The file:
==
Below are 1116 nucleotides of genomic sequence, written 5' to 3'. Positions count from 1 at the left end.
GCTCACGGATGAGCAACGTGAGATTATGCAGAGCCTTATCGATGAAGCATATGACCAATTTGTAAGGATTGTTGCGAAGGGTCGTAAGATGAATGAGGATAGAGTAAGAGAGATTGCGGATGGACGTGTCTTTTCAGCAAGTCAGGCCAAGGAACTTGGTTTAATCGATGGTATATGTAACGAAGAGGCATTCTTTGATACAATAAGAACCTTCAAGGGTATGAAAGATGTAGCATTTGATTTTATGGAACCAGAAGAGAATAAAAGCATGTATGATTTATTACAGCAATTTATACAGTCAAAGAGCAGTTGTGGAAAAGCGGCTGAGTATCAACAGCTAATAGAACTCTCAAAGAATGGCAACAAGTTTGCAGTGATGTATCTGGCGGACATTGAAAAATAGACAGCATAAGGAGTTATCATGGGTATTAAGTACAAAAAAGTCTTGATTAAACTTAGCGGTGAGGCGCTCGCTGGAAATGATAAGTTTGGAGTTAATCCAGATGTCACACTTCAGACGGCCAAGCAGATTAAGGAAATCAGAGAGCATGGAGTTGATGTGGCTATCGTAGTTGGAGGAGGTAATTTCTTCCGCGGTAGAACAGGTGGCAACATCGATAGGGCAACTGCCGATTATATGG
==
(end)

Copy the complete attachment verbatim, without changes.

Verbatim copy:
Below are 1116 nucleotides of genomic sequence, written 5' to 3'. Positions count from 1 at the left end.
GCTCACGGATGAGCAACGTGAGATTATGCAGAGCCTTATCGATGAAGCATATGACCAATTTGTAAGGATTGTTGCGAAGGGTCGTAAGATGAATGAGGATAGAGTAAGAGAGATTGCGGATGGACGTGTCTTTTCAGCAAGTCAGGCCAAGGAACTTGGTTTAATCGATGGTATATGTAACGAAGAGGCATTCTTTGATACAATAAGAACCTTCAAGGGTATGAAAGATGTAGCATTTGATTTTATGGAACCAGAAGAGAATAAAAGCATGTATGATTTATTACAGCAATTTATACAGTCAAAGAGCAGTTGTGGAAAAGCGGCTGAGTATCAACAGCTAATAGAACTCTCAAAGAATGGCAACAAGTTTGCAGTGATGTATCTGGCGGACATTGAAAAATAGACAGCATAAGGAGTTATCATGGGTATTAAGTACAAAAAAGTCTTGATTAAACTTAGCGGTGAGGCGCTCGCTGGAAATGATAAGTTTGGAGTTAATCCAGATGTCACACTTCAGACGGCCAAGCAGATTAAGGAAATCAGAGAGCATGGAGTTGATGTGGCTATCGTAGTTGGAGGAGGTAATTTCTTCCGCGGTAGAACAGGTGGCAACATCGATAGGGCAACTGCCGATTATATGG